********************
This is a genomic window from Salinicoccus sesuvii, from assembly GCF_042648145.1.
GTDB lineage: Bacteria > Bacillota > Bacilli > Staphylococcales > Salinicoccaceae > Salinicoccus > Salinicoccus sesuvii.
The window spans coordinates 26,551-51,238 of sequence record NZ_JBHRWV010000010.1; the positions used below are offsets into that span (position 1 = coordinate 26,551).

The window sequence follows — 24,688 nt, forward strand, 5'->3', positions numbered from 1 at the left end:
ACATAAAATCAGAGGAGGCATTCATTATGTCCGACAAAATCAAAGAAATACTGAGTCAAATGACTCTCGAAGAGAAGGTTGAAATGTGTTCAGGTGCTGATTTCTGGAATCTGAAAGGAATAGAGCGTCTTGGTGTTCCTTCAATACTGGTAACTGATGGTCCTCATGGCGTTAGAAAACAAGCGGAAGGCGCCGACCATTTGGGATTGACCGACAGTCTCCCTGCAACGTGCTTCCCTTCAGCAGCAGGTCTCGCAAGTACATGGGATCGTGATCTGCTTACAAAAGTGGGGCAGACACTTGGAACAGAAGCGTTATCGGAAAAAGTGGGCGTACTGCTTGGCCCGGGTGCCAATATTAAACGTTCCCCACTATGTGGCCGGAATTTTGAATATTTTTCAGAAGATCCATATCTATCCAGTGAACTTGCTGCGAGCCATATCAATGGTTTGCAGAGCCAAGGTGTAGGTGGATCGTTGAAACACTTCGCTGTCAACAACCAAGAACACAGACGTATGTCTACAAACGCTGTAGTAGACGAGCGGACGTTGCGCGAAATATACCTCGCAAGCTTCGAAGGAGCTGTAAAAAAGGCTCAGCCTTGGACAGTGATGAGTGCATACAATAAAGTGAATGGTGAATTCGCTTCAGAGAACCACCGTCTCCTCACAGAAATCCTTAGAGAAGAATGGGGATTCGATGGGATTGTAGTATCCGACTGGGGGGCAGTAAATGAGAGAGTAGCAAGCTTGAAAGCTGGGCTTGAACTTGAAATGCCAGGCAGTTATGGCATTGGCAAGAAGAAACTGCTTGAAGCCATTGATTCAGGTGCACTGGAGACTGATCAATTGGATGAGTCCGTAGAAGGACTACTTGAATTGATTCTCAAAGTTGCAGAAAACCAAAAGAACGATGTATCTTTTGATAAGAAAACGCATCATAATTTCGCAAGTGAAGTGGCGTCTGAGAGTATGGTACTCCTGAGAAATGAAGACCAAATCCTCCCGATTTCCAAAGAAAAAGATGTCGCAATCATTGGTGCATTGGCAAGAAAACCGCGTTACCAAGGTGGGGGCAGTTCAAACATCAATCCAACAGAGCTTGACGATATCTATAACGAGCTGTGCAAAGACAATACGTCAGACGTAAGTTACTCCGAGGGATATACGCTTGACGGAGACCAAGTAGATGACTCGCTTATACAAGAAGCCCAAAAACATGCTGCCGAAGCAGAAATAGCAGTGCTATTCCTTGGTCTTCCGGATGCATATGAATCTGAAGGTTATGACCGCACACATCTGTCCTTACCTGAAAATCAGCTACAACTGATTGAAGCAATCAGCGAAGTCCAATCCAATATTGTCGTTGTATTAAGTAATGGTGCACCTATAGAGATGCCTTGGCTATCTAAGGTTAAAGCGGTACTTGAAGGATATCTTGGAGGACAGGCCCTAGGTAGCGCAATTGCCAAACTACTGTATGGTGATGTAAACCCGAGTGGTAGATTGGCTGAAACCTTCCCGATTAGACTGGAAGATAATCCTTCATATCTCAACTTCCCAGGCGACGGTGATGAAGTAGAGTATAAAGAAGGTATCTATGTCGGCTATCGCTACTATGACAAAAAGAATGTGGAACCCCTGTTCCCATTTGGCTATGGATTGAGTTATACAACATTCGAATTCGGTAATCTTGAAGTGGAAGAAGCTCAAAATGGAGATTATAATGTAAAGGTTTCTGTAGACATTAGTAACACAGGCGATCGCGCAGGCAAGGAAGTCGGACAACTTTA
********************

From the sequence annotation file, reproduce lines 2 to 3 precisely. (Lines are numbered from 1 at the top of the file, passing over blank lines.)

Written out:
GTDB lineage: Bacteria > Bacillota > Bacilli > Staphylococcales > Salinicoccaceae > Salinicoccus > Salinicoccus sesuvii.
The window spans coordinates 26,551-51,238 of sequence record NZ_JBHRWV010000010.1; the positions used below are offsets into that span (position 1 = coordinate 26,551).